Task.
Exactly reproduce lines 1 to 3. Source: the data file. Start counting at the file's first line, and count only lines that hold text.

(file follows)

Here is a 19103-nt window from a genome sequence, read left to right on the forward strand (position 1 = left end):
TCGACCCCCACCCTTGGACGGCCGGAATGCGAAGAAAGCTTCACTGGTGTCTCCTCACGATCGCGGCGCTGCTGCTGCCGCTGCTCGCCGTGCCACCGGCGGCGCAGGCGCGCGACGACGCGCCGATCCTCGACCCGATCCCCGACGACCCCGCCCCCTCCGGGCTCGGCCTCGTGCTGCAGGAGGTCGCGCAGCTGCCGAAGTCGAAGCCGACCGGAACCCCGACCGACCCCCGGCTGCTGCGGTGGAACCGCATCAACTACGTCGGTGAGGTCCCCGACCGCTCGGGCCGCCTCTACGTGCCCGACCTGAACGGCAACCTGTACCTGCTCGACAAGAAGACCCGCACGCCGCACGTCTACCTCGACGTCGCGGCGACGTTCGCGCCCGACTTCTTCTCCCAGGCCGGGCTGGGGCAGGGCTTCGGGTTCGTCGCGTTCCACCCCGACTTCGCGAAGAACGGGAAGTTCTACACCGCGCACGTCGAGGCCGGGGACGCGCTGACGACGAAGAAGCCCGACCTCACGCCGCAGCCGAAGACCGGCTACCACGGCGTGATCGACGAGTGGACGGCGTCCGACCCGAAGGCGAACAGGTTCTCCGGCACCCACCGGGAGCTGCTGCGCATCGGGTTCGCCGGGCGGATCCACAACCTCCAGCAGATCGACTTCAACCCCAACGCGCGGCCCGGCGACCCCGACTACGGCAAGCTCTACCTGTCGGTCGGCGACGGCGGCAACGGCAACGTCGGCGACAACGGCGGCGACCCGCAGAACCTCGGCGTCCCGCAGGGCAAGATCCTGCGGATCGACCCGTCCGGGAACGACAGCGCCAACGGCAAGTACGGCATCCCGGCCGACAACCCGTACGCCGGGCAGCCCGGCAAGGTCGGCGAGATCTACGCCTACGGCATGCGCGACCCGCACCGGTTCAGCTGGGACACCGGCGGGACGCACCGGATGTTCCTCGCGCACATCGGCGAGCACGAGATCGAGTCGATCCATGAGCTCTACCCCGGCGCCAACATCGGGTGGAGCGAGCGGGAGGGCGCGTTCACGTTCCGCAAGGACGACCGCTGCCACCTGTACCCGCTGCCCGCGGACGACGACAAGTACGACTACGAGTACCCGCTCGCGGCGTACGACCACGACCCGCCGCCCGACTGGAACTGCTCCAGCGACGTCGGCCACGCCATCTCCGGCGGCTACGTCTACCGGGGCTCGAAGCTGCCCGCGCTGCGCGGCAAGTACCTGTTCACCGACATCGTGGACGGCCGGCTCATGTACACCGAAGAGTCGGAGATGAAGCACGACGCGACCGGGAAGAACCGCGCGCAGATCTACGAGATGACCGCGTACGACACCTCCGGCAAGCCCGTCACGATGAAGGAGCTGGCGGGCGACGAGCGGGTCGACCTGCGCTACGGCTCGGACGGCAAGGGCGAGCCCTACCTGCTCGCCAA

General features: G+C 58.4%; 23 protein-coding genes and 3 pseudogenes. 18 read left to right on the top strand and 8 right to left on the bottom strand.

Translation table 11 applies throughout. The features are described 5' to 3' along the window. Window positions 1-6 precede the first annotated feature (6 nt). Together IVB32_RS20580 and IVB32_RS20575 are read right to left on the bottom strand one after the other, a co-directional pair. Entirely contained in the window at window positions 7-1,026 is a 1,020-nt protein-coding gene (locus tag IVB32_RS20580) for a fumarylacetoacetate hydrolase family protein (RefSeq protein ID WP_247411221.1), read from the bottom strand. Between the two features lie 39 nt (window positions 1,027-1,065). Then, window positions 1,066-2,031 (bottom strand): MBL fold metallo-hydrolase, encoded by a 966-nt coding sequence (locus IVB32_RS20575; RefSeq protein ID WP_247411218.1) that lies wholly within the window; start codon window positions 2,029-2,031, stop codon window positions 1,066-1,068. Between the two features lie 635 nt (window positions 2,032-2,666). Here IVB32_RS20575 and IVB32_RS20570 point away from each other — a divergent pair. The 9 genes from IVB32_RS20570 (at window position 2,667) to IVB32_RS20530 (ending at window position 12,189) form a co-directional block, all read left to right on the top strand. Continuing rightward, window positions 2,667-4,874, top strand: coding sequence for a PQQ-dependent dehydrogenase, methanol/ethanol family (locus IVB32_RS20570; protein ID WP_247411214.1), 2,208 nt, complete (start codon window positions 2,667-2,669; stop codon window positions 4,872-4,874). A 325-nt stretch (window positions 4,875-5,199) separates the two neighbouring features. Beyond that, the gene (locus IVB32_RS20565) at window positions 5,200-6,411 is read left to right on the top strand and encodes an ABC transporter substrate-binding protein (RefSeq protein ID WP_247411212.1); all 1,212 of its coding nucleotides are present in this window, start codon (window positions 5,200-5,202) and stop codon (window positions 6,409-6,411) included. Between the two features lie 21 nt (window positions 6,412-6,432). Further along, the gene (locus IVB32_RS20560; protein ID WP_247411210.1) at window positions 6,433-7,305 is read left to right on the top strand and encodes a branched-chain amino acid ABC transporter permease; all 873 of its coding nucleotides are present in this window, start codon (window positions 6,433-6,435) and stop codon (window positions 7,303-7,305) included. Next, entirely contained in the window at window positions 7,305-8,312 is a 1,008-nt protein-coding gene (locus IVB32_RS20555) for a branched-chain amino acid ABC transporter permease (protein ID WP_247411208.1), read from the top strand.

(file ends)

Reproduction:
Here is a 19103-nt window from a genome sequence, read left to right on the forward strand (position 1 = left end):
TCGACCCCCACCCTTGGACGGCCGGAATGCGAAGAAAGCTTCACTGGTGTCTCCTCACGATCGCGGCGCTGCTGCTGCCGCTGCTCGCCGTGCCACCGGCGGCGCAGGCGCGCGACGACGCGCCGATCCTCGACCCGATCCCCGACGACCCCGCCCCCTCCGGGCTCGGCCTCGTGCTGCAGGAGGTCGCGCAGCTGCCGAAGTCGAAGCCGACCGGAACCCCGACCGACCCCCGGCTGCTGCGGTGGAACCGCATCAACTACGTCGGTGAGGTCCCCGACCGCTCGGGCCGCCTCTACGTGCCCGACCTGAACGGCAACCTGTACCTGCTCGACAAGAAGACCCGCACGCCGCACGTCTACCTCGACGTCGCGGCGACGTTCGCGCCCGACTTCTTCTCCCAGGCCGGGCTGGGGCAGGGCTTCGGGTTCGTCGCGTTCCACCCCGACTTCGCGAAGAACGGGAAGTTCTACACCGCGCACGTCGAGGCCGGGGACGCGCTGACGACGAAGAAGCCCGACCTCACGCCGCAGCCGAAGACCGGCTACCACGGCGTGATCGACGAGTGGACGGCGTCCGACCCGAAGGCGAACAGGTTCTCCGGCACCCACCGGGAGCTGCTGCGCATCGGGTTCGCCGGGCGGATCCACAACCTCCAGCAGATCGACTTCAACCCCAACGCGCGGCCCGGCGACCCCGACTACGGCAAGCTCTACCTGTCGGTCGGCGACGGCGGCAACGGCAACGTCGGCGACAACGGCGGCGACCCGCAGAACCTCGGCGTCCCGCAGGGCAAGATCCTGCGGATCGACCCGTCCGGGAACGACAGCGCCAACGGCAAGTACGGCATCCCGGCCGACAACCCGTACGCCGGGCAGCCCGGCAAGGTCGGCGAGATCTACGCCTACGGCATGCGCGACCCGCACCGGTTCAGCTGGGACACCGGCGGGACGCACCGGATGTTCCTCGCGCACATCGGCGAGCACGAGATCGAGTCGATCCATGAGCTCTACCCCGGCGCCAACATCGGGTGGAGCGAGCGGGAGGGCGCGTTCACGTTCCGCAAGGACGACCGCTGCCACCTGTACCCGCTGCCCGCGGACGACGACAAGTACGACTACGAGTACCCGCTCGCGGCGTACGACCACGACCCGCCGCCCGACTGGAACTGCTCCAGCGACGTCGGCCACGCCATCTCCGGCGGCTACGTCTACCGGGGCTCGAAGCTGCCCGCGCTGCGCGGCAAGTACCTGTTCACCGACATCGTGGACGGCCGGCTCATGTACACCGAAGAGTCGGAGATGAAGCACGACGCGACCGGGAAGAACCGCGCGCAGATCTACGAGATGACCGCGTACGACACCTCCGGCAAGCCCGTCACGATGAAGGAGCTGGCGGGCGACGAGCGGGTCGACCTGCGCTACGGCTCGGACGGCAAGGGCGAGCCCTACCTGCTCGCCAA

General features: G+C 58.4%; 23 protein-coding genes and 3 pseudogenes. 18 read left to right on the top strand and 8 right to left on the bottom strand.